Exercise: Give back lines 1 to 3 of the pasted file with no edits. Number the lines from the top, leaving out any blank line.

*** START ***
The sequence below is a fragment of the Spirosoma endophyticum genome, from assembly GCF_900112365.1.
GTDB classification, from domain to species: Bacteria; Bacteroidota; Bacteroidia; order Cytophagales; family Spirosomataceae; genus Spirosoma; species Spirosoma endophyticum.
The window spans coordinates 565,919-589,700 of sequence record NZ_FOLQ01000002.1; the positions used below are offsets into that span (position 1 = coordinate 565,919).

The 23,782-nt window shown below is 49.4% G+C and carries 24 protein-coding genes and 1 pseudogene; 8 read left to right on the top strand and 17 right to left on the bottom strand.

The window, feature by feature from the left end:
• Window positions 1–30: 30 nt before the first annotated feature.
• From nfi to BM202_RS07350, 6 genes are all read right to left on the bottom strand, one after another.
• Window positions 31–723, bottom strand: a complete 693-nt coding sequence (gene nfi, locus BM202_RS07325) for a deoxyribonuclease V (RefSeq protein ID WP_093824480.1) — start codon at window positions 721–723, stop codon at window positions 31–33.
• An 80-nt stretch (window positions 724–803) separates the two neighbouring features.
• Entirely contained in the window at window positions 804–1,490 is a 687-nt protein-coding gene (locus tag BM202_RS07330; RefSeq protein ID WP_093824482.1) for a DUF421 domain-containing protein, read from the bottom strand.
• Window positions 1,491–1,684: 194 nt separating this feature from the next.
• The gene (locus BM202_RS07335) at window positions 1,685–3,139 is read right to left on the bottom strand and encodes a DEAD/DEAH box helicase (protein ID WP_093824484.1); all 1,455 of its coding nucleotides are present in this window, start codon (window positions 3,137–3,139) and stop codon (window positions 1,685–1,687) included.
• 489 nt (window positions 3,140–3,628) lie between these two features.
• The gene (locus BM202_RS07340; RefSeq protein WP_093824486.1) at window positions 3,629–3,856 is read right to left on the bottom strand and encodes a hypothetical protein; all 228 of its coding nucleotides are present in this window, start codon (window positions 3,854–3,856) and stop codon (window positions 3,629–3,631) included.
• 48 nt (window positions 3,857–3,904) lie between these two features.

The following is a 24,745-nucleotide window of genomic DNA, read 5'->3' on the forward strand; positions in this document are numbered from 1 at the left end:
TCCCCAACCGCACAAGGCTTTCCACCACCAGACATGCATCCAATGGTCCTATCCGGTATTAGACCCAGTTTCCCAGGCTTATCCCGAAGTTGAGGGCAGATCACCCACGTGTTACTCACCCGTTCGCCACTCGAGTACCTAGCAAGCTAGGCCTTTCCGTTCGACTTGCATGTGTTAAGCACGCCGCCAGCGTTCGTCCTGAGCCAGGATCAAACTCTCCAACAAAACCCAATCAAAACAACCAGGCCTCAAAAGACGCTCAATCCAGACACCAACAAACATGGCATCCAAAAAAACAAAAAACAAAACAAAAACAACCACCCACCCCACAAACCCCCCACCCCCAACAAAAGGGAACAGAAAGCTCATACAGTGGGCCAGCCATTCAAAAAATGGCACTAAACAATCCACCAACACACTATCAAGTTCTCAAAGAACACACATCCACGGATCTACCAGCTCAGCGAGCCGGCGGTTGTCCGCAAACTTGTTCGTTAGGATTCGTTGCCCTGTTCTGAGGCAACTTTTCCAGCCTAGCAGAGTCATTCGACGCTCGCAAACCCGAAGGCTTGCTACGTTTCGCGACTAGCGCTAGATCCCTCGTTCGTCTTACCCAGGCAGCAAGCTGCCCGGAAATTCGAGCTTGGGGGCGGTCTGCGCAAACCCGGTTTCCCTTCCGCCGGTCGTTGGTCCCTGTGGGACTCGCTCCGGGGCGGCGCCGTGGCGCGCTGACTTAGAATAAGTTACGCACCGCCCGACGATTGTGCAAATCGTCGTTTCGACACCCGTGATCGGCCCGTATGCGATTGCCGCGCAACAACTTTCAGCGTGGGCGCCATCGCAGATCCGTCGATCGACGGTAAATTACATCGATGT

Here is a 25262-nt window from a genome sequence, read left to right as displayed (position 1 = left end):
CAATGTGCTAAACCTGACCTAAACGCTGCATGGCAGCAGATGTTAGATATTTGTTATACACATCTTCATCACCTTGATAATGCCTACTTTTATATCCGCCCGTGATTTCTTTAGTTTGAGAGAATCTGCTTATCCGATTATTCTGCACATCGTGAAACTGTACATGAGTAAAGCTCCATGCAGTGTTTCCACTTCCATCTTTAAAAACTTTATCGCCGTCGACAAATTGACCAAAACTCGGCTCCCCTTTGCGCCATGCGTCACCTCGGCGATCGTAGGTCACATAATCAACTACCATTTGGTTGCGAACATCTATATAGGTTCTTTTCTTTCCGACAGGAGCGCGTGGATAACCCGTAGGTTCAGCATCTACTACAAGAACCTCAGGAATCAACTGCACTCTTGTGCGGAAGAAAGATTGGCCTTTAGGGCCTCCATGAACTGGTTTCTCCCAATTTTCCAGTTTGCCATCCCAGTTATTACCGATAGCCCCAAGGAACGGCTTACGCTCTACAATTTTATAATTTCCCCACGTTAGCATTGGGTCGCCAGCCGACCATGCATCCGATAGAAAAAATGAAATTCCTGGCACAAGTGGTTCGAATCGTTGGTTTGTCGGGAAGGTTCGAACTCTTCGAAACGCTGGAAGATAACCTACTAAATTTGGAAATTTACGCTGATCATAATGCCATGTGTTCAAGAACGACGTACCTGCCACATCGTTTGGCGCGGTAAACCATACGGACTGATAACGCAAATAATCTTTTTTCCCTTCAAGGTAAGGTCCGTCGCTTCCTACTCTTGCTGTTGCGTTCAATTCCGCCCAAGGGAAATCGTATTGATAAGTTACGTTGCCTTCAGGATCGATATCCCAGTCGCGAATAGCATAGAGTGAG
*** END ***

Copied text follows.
The sequence below is a fragment of the Spirosoma endophyticum genome, from assembly GCF_900112365.1.
GTDB classification, from domain to species: Bacteria; Bacteroidota; Bacteroidia; order Cytophagales; family Spirosomataceae; genus Spirosoma; species Spirosoma endophyticum.
The window spans coordinates 565,919-589,700 of sequence record NZ_FOLQ01000002.1; the positions used below are offsets into that span (position 1 = coordinate 565,919).